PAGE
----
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#WeAreAllUVa campaign collects more than 200 submissions

Students discuss University's racial, ethnic, gender, sexuality diversity, culture

The social media campaign #WeAreAllUVa wrapped up a week of photo shoots Thursday aimed at challenging the concept of “diversity” on Grounds. The campaign had more than 100 participants and received more than 200 submissions.

The campaign held drop-in photo sessions for students to pose with messages about their personal experience of diversity and accepted students submissions via email, which are posted to the Tumblr page #WeAreAllUVa and a Facebook event page.

Inspired by the #ITooAmHarvard photo project at Harvard University, the three creator-photographers — third-year College students Ashley Blackwell and Augustina Mensa-Kwao, and second-year Batten graduate student Anna Sofia Yurtaslan — wanted to cast a wider net of experience in their project.

“Diversity includes the differences we can’t see,” Blackwell said. “It’s more than race and ethnicity. … Diversity is meant to be [an] inclusive concept; the point of challenging it is that it can be a very polarizing conversation.”

The blog is still accepting photo submissions and the three leaders plan to start another project based on personal stories they have collected. Stories collected from students, faculty and staff throughout the course of the photo-sessions will be used to create a video or other media project.

“Some of them had me bawling,” Mensa-Kwao said.

The blog features photos of athletes, international students, sorority women, African-American students, feminists, gay and lesbian students and others all sharing personal stories of how they experience diversity. Some quote from offensive comments directed at them, others offer questions based on assumptions and other use a strong statement.

“It takes bravery [to pose with the picture],” Yurtaslan said. “The value comes from letting yourself be uncomfortable.”

All the founders agree the project is filling a need on grounds, creating a platform for students to share experiences and “to express, across social groups, frustrations, anger, hurt” Yurtaslan said.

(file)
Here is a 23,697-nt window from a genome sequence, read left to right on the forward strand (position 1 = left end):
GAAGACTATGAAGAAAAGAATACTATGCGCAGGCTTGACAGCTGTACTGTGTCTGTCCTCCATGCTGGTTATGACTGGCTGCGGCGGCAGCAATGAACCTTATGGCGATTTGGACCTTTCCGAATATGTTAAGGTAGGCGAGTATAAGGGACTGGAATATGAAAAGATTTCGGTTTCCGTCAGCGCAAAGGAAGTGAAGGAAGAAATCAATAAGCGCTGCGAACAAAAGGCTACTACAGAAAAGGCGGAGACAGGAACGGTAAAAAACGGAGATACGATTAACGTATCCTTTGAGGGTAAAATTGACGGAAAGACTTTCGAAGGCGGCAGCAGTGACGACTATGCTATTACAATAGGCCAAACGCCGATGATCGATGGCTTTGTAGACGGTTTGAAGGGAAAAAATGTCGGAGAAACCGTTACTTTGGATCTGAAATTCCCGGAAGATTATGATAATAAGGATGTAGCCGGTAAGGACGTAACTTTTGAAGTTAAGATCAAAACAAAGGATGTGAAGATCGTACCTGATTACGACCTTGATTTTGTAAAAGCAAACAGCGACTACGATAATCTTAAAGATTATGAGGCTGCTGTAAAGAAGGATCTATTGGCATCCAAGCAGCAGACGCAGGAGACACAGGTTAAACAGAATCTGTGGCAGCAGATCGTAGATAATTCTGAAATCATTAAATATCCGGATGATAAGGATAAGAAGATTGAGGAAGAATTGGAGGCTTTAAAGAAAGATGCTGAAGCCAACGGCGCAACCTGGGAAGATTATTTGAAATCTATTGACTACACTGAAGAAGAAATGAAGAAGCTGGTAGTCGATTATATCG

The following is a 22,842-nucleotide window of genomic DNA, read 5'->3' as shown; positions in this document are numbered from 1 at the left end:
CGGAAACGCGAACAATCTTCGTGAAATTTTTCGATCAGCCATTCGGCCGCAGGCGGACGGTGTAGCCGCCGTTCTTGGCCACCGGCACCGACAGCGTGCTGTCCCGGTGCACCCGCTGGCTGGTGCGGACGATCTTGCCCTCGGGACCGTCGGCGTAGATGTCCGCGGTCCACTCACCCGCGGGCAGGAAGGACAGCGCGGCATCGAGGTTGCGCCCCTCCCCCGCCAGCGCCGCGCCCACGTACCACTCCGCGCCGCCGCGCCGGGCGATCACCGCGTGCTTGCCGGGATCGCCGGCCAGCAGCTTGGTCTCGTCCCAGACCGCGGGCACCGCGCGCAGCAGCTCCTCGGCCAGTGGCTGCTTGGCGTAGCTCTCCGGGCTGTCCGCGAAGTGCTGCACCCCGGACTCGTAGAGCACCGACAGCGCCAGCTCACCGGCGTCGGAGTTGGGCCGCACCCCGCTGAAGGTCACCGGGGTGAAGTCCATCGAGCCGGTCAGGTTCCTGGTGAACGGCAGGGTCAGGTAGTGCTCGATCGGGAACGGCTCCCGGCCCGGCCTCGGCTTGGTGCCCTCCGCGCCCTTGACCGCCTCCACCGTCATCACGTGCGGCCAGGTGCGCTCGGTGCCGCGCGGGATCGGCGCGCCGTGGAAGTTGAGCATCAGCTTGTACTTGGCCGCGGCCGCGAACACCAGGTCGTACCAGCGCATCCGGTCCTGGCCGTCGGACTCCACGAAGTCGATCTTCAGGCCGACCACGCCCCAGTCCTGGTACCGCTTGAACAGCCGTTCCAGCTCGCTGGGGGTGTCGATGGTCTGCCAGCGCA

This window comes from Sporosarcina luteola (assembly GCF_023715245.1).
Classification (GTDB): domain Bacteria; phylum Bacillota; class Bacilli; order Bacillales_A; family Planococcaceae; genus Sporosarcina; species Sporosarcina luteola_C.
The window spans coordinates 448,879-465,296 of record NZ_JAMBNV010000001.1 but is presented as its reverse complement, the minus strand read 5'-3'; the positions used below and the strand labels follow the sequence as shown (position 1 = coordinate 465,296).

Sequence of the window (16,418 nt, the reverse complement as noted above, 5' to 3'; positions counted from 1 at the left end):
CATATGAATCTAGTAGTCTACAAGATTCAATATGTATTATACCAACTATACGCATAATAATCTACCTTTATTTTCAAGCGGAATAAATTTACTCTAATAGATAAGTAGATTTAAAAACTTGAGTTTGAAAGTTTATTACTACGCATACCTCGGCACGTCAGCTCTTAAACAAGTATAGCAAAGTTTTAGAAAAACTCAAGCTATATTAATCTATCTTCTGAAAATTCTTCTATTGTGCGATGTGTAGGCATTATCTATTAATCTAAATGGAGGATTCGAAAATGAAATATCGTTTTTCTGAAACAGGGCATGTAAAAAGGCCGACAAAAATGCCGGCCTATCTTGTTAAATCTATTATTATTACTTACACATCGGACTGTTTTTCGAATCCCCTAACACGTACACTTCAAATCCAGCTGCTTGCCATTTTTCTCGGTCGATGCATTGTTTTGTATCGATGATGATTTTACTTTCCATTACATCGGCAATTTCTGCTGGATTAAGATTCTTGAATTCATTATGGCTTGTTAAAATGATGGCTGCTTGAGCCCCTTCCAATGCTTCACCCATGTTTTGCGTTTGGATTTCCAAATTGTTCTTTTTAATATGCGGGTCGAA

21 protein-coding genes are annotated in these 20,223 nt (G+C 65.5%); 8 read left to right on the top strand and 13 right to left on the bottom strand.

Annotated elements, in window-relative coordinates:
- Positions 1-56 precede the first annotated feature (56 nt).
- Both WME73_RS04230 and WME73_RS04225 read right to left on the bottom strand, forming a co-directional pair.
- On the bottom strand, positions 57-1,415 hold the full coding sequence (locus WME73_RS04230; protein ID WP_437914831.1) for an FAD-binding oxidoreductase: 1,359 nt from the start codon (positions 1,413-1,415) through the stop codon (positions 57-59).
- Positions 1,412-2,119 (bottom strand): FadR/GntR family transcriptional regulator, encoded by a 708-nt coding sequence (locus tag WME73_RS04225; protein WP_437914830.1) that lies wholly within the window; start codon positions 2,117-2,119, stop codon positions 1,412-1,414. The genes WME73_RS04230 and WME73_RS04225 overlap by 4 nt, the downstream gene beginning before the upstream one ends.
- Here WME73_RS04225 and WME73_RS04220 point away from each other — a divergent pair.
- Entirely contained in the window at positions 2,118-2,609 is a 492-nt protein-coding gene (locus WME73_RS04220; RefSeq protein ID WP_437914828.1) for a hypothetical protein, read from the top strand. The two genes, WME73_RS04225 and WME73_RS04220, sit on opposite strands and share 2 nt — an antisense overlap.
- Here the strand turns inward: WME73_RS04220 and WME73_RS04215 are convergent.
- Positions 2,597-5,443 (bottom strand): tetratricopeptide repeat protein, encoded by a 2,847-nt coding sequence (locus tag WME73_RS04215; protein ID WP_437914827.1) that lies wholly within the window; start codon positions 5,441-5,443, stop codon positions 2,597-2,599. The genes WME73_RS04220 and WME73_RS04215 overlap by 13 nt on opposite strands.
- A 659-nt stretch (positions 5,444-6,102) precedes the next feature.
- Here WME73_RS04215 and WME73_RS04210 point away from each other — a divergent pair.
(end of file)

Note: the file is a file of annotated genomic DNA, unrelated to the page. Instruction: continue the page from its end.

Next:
“One girl wrote about a guy hitting on her at Christians,” Yurtaslan said, referring to the late-night pizza place on the Corner. “She told him she was Turkish and he said ‘go f*** yourself’. The last line of her sign read ‘it hurt’, and though it may not be obvious, you see that feeling in others’ [boards], [the feeling that] ‘other people have hurt me whether accidentally or through intolerance’.”

Mensa-Kwao and Blackwell also wanted to raise awareness about the larger University community through the project, to challenge the perceived boundaries of the University. The blog features pictures of University workers, Charlottesville residents and a homeless man.

“One worker came up to me in Newcomb, said she had seen us on the news and loved the project,” Mensa-Kwao said. “She wanted to know how she could get involved.”

The project has gained traction through shares from the project’s Facebook event page and participants sharing photos from the blog on their personal Facebooks. Yurtaslan credits the format to the increased popularity.

“Students are seeking us out [at the drop-in sessions],” she said.

One of the most popular photos, with more than 300 likes on the event page, features two male students kissing with the caption “he’s the cutest”.

#WeAreAllUVa has reached out to CIOs across Grounds who have forwarded emails to encourage members to participate. A photo session has been added to the Middle Eastern Culture Month’s schedule of events and there are plans to collaborate with the Latino Student Alliance as well.


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